Trump To Deliver Inaugural Address Shortly Before Noon Donald Trump's inaugural address is expected to take place in the middle of a full day of events. He says his speech could have far reaching effects.
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Trump To Deliver Inaugural Address Shortly Before Noon

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Trump To Deliver Inaugural Address Shortly Before Noon

Trump To Deliver Inaugural Address Shortly Before Noon

Trump To Deliver Inaugural Address Shortly Before Noon

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  • <iframe src="https://www.npr.org/player/embed/510720764/510730812" width="100%" height="290" frameborder="0" scrolling="no" title="NPR embedded audio player">
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Donald Trump's inaugural address is expected to take place in the middle of a full day of events. He says his speech could have far reaching effects.

RACHEL MARTIN, HOST:

Also in the studio with us is NPR's Scott Detrow. Scott, we are awaiting an historic moment, the inauguration of the 45th president of the United States. It is a sober moment. It is a solemn moment. We have not seen Donald Trump navigate this kind of tone before.

SCOTT DETROW, BYLINE: That's right.

MARTIN: And inaugurations - there is usually a long list of people who give prayers...

DETROW: Yeah.

MARTIN: ...At least a handful of people, religious faith leaders. Donald Trump has done the same. He's invited some faith leaders to the events today. What can you tell us about the people who will be praying?

DETROW: It's an interesting mix of people. And several of them were featured at high-profile moments over the course of the presidential campaign. One of those people is Pastor Wayne Jackson. He's a Detroit-area pastor, and he is the head of a black church in Detroit. And Donald Trump went to visit his church in early September. This was a period where Donald Trump and his campaign were working very hard to be on script, to tone things down a bit to try and grow their base and appeal to Republicans who didn't want to vote for Hillary Clinton, were wary of him but looking for a reason to get on board. So Trump visited his church.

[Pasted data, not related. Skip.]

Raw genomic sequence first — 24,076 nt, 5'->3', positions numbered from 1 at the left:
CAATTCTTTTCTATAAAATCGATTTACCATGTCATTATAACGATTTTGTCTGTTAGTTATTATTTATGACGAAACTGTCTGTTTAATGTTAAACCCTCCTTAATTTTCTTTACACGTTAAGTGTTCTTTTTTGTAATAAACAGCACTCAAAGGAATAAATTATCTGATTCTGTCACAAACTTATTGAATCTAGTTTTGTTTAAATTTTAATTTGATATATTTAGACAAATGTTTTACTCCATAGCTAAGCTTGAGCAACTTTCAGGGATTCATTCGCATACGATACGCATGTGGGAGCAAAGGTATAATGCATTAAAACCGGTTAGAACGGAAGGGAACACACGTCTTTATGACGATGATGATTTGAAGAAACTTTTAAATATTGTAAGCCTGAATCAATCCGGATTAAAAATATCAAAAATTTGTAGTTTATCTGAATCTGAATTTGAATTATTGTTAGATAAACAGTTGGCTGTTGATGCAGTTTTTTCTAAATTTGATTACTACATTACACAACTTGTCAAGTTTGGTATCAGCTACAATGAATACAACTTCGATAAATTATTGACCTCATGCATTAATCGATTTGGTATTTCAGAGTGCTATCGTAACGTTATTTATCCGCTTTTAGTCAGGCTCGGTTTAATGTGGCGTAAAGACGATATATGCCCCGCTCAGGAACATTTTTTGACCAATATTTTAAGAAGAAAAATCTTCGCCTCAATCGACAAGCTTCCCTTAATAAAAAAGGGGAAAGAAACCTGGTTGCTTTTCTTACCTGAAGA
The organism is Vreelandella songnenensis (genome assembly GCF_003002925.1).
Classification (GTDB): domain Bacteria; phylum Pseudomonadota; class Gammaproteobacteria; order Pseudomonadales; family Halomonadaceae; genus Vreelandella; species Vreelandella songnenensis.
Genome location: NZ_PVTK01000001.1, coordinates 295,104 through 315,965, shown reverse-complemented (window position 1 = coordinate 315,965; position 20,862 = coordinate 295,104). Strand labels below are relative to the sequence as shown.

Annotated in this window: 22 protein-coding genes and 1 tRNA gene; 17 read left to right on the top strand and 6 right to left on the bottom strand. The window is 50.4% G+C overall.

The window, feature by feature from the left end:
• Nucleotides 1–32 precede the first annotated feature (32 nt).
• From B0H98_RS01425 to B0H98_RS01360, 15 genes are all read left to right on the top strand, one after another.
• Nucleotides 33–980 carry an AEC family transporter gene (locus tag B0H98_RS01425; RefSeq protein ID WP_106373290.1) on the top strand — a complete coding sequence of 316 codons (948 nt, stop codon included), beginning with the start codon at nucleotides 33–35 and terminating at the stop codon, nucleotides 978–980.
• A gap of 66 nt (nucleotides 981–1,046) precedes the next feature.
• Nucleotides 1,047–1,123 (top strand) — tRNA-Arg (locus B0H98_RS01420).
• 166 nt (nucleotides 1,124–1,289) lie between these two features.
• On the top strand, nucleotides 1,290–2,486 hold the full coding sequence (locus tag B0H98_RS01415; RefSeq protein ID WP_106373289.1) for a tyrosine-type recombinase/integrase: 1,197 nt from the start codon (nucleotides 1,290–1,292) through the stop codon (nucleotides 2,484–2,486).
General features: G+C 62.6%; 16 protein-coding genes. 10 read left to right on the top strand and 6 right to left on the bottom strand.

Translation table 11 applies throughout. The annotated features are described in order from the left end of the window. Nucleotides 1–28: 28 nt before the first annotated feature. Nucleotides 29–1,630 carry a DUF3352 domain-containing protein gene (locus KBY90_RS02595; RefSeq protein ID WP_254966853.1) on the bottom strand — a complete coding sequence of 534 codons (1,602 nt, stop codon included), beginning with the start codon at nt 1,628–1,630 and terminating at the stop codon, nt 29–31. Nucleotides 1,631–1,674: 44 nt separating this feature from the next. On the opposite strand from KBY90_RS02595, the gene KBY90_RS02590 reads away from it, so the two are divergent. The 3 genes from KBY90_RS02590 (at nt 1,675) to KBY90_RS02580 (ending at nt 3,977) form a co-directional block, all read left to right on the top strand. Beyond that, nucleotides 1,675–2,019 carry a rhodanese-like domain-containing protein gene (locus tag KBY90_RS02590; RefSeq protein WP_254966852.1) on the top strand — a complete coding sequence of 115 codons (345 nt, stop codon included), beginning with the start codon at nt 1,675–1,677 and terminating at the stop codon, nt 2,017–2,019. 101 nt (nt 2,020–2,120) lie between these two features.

(SOUNDBITE OF ARCHIVED RECORDING)

DONALD TRUMP: You do right every day by your community and your families. You raise children in the light of God. I will always support your church - always - and defend your right to worship.

DETROW: One of the most toned-down moments of Donald Trump's campaign. Wayne Jackson is one of a couple people who will be on the stage today who kind of come from the prosperity gospel part of the religious world...

MARTIN: This is...

DETROW: ...Making the argument that, you know, being rich - being wealthy is not incompatible with Christianity and might even be a sign that you are a good Christian.

MARTIN: Yes, that you are in fact blessed.

There will also be, I understand, a rabbi?

DETROW: That'll be - that's Marvin Hier, the first rabbi to take part in an inaugural ceremony since 1985.

MARTIN: There will be some notable people who are not in attendance today - right? - a growing list of House Democrats, in particular, who have decided to sit this out.

DETROW: We're approaching about 70 Democrats at this point, a little under 70 House Democrats.

DAVID GREENE, HOST:

Those numbers have just been growing. I mean...

DETROW: Yeah.

GREENE: ...How big a deal is this if you put this in historic perspective?

DETROW: It became a much bigger deal over the last few days, starting this weekend when Representative John Lewis said that he was not going to go to the ceremony because he didn't view Trump as legitimate, talking about the Russian influence of the election, the hacking efforts that allegedly came from Russia.

Donald Trump responded to that, as he often does, by attacking John Lewis. And then he...

GREENE: Aggressively. Like, he - like, Donald Trump had some options there.

DETROW: Yeah.

GREENE: He could have just sort of said - I don't know, kind of taken a high road and said, you know - Congressman, it's disappointing you're not coming to this peaceful transition of power. But I mean, he really went after Congressman Lewis, which seemed to anger a lot of people.

DETROW: And I think the one thing that he said that really upset people was saying that John Lewis was all talk and no action. He said this about a civil rights icon on Martin Luther King weekend. So the number of representatives skipping the inaugural basically doubled at that point in time. Earlier this week, it was in the 30s, and it's just been growing since. It is notable that no senators are skipping the event, and President Obama will be there. Hillary Clinton will be there in her role as a former first lady.

GREENE: Not just there but, I mean, up near where Donald Trump will be delivering this inaugural address - I mean, you can't imagine what that will be like for her.

DETROW: Definitely within camera shot. And I think many cameras will be cutting to Hillary Clinton to see how she responds during his inaugural address.

MARTIN: We should mention George H.W. Bush will not be in attendance. He is still recovering in hospital. But he sent a lovely note to Donald Trump, did he not?

DETROW: He did. George H.W. Bush has kind of perfected the art of sending the nice note. And he sent this. It was released earlier this week saying, you know, I'd love to be there. But if I sit outside in January, the doctor says that will put me six feet under. But I'm thinking of you, and I'm thinking of the country.

GREENE: All right. Scott Detrow, thanks so much for being here this morning and staying with us throughout the morning. We appreciate it.

DETROW: Thank you.

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